Captain Clegg (1962)

As I’m sure I’ve said before, there’s a number of titles on the Top 500 Horror List I’ve been working on whose presence on said list bothers me. Not because they’re bad films necessarily, but because they’re not really what I’d call horror films. Case in point: this tale of late 18th century smugglers, which was rebranded as Night Creatures in the US, presumably to try and sell it as the horror tale it frankly isn’t. (The non-supernatural nature of the Romney Marsh phantoms is never exactly in doubt at any point.) Perfectly good film, though; technically I suppose it was part of that small wave of pirate adventure films Hammer were making in the early to mid 60s, this time based upon Russell Thorndike’s Doctor Syn (which I’ve also seen the 1937 version of with George Arliss), though they couldn’t actually call it that thanks to Disney, who were working on their own version at the same time and had the actual rights to the book… so Peter Cushing plays Parson Blyss instead, the vicar of Romney Marsh, in whose churchyard the notorious pirate of the title lies buried. Except he doesn’t, really, and there are no real prizes for guessing (even if you’re not familiar with the story) just what did happen… Anyway, the good parson overseas a smuggling operation to help the villagers avoid the extortionate taxes of the King’s Revenue; unfortunately they can’t hold out forever, especially not when one of the villagers has ratted on them (for reasons never explained that I can recall) and brought the Revenue men to town… Apparently this version follows the end of the book more faithfully than the 1937 version, which was sad; I liked how Syn basically gets away with it in the older film, and Cushing is obviously having a terrific time as the somewhat two-faced vicar that it’s actually quite sad to see him getting what I suppose actually is justice of a sort at the end. It’s a genial performance in a genial film, which I enjoyed a lot. It’s just not a horror film, however thin you try and spin that description…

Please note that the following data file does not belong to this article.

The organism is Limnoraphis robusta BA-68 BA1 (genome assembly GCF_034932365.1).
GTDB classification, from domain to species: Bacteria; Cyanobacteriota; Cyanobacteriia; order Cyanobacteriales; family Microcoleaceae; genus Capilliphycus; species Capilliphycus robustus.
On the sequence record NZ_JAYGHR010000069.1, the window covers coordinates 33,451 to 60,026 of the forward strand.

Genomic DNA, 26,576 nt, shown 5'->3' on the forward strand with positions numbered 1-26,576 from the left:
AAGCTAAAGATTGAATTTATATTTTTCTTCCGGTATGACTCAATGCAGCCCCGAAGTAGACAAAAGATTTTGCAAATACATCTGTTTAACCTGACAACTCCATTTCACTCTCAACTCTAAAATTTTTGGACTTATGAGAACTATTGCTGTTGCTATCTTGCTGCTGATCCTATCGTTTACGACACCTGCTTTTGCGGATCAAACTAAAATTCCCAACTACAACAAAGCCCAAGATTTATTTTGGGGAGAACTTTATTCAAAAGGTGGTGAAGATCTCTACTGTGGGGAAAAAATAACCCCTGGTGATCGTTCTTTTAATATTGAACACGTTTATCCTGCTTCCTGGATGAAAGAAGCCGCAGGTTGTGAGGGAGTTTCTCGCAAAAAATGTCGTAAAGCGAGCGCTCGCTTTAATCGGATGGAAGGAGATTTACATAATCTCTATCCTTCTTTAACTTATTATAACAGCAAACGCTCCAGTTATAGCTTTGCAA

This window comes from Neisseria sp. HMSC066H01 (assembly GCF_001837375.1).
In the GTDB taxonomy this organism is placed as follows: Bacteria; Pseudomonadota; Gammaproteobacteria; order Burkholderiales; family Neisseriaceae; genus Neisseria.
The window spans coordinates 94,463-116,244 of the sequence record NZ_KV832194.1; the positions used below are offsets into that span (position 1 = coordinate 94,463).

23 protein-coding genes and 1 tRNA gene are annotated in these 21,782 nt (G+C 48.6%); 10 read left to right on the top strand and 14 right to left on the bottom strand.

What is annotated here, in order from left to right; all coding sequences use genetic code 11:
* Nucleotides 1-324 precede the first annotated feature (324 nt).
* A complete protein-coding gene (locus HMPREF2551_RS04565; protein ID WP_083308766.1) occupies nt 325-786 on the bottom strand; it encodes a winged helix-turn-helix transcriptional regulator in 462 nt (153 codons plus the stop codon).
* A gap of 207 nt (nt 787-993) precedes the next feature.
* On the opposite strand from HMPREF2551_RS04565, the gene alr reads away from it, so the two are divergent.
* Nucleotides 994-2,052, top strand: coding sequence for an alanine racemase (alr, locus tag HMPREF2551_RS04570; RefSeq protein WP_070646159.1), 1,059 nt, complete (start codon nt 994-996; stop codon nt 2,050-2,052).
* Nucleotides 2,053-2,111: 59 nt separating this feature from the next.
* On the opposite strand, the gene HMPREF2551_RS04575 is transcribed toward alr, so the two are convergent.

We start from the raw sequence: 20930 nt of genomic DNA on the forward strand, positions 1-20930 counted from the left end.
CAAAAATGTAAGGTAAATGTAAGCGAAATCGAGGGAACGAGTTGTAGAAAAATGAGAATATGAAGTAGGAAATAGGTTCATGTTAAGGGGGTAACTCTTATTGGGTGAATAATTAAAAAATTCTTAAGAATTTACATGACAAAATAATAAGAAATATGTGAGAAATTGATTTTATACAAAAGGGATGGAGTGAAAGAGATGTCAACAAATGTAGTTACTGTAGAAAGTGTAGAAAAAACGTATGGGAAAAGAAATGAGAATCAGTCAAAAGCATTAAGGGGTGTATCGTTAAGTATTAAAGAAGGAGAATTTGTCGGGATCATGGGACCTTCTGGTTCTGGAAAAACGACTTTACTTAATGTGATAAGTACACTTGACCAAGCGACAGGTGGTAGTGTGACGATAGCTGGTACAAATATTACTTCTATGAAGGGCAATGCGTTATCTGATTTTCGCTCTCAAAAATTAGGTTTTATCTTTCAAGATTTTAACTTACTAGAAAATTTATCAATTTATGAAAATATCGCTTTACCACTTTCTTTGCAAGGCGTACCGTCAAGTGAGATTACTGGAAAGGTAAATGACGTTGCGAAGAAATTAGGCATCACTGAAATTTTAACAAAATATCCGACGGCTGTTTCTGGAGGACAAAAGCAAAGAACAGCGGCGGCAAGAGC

Written for the Peter Cushing centennial blogathon at Frankensteinia

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